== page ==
A goat at Buttercups Sanctuary for Goats in Kent, UK. (Photo : Christian Nawroth/QMUL)
A surprising new study reveals how goats are similar to man's best friend: dogs. Scientists suggest that goats can apparently become domesticated like dogs.
Researchers from the Queen Mary University Of London carried out this study where it involves experiments for goats to take off the lid of a box and then receive a reward for completing this task. When researchers made the tasks more difficult or nearly impossible to carry out, goats approached this problem by gazing to nearby humans, the same way dogs stare at humans when they are in trouble.
This new finding would also suggest that our idea of co-evolution with domesticated animals can be changed. According to Jenna Kiddie from the Anglia Ruskin University, dogs learned to follow the human gaze for hunting, however, there was never a human social need for goats apart from being a food source for meat and milk, which can teach new insights about animal domestication.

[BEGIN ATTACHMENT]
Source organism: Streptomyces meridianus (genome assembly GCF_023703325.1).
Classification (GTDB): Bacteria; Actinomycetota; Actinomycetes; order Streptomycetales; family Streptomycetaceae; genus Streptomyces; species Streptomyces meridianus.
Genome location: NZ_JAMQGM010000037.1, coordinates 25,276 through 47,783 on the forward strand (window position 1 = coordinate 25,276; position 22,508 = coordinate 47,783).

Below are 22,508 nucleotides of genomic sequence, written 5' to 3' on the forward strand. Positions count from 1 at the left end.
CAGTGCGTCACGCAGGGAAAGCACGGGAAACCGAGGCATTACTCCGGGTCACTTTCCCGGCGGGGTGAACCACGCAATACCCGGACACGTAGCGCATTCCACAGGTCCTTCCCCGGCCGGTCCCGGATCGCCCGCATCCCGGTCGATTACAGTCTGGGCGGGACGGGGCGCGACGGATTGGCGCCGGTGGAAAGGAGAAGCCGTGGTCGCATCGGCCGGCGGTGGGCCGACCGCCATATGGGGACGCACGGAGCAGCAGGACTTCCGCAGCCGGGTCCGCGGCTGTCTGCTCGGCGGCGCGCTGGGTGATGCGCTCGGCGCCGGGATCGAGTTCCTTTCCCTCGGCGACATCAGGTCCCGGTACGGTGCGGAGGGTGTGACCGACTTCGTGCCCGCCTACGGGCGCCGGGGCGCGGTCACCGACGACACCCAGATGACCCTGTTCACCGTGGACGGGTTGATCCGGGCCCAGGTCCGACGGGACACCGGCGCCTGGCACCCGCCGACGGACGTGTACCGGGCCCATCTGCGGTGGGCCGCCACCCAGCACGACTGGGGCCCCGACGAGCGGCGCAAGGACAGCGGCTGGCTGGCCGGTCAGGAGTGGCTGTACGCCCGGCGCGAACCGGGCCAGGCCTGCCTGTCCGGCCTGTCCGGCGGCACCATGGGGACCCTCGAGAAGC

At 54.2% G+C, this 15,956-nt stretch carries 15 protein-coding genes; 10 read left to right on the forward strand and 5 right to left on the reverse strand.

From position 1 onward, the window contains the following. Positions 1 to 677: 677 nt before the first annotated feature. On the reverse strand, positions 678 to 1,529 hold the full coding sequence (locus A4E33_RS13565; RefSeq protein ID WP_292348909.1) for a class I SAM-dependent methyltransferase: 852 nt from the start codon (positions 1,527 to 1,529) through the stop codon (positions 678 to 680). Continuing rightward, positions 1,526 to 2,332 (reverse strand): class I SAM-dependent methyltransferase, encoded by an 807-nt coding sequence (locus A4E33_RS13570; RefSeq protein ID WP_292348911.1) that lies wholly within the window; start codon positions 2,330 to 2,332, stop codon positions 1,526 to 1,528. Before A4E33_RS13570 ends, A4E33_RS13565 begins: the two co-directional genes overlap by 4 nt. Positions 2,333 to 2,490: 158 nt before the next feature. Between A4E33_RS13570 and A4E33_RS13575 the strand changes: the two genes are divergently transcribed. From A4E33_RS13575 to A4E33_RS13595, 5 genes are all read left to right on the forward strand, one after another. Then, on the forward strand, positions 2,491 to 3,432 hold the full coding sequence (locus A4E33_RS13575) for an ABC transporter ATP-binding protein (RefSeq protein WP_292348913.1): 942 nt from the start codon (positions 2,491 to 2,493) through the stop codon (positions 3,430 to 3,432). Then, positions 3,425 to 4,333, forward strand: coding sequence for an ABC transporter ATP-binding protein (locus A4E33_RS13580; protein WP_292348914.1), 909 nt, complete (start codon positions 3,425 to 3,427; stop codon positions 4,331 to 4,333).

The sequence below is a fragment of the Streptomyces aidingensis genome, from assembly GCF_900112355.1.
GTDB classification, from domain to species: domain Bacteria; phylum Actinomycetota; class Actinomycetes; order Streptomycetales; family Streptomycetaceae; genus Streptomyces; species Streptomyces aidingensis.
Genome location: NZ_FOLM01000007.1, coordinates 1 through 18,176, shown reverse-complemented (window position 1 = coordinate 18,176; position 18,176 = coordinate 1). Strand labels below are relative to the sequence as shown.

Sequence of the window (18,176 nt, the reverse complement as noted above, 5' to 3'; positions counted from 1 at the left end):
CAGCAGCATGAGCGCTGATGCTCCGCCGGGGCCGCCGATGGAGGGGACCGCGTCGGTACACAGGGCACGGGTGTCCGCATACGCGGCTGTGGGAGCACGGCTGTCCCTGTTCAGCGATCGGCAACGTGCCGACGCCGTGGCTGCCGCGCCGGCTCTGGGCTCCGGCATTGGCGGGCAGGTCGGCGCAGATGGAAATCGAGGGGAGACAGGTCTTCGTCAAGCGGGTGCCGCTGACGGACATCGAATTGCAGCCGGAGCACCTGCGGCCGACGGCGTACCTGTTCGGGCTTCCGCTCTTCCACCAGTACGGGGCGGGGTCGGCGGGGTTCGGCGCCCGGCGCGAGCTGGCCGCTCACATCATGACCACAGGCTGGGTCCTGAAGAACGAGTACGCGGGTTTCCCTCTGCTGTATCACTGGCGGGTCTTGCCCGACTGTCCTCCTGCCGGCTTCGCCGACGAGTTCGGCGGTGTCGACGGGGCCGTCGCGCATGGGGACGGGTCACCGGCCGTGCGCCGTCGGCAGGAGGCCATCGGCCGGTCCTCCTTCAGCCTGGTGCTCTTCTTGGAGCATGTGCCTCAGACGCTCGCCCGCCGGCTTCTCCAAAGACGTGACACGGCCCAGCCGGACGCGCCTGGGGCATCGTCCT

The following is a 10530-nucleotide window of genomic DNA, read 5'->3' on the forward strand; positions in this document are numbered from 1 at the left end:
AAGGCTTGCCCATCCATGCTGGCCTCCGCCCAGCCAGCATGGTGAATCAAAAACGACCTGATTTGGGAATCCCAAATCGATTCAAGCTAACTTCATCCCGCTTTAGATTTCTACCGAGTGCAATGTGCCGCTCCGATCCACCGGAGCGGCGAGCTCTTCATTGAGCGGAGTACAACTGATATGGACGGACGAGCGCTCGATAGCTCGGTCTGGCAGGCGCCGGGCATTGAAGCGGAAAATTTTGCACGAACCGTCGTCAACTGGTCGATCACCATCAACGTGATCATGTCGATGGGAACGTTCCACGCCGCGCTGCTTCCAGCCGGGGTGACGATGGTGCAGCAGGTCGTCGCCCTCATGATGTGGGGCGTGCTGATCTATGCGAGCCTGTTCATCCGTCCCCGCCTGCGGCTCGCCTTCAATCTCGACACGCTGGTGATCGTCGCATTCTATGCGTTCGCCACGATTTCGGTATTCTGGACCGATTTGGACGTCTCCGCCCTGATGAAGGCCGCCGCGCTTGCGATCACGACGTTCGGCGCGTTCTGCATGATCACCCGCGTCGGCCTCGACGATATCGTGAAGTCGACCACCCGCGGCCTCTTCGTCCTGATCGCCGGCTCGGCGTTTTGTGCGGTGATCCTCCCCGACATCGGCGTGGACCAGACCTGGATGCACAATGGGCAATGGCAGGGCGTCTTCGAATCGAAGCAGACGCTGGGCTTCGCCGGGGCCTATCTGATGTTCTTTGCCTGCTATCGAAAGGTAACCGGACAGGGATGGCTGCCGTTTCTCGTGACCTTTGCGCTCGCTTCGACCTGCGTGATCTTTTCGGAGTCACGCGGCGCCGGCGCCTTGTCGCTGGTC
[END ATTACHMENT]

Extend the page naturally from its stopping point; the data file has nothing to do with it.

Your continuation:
Past studies on dogs and wolves have shown how one species is domesticated than the other, however, barnyard species can yield surprises. Kiddie adds, animal cognition can be seen especially in crows, which are considered as very intelligent creatures. However, the social aspects of these animals with humans are still being explored.
She adds how sheep can show less "human" traits than goats as they are neophobic or being afraid of everything and cluster together in herds, never making eye contact. However, goats have the natural desire to explore beyond their own species, and were also the first species that humans began to domesticate, some 10,000 years ago.
Kiddie concludes that all animals should be given some type of respect, however, there will be implications on handlers and their interactions with their goats, since now we know what goats like and do not like. This new study is published in the journal Biology Letters.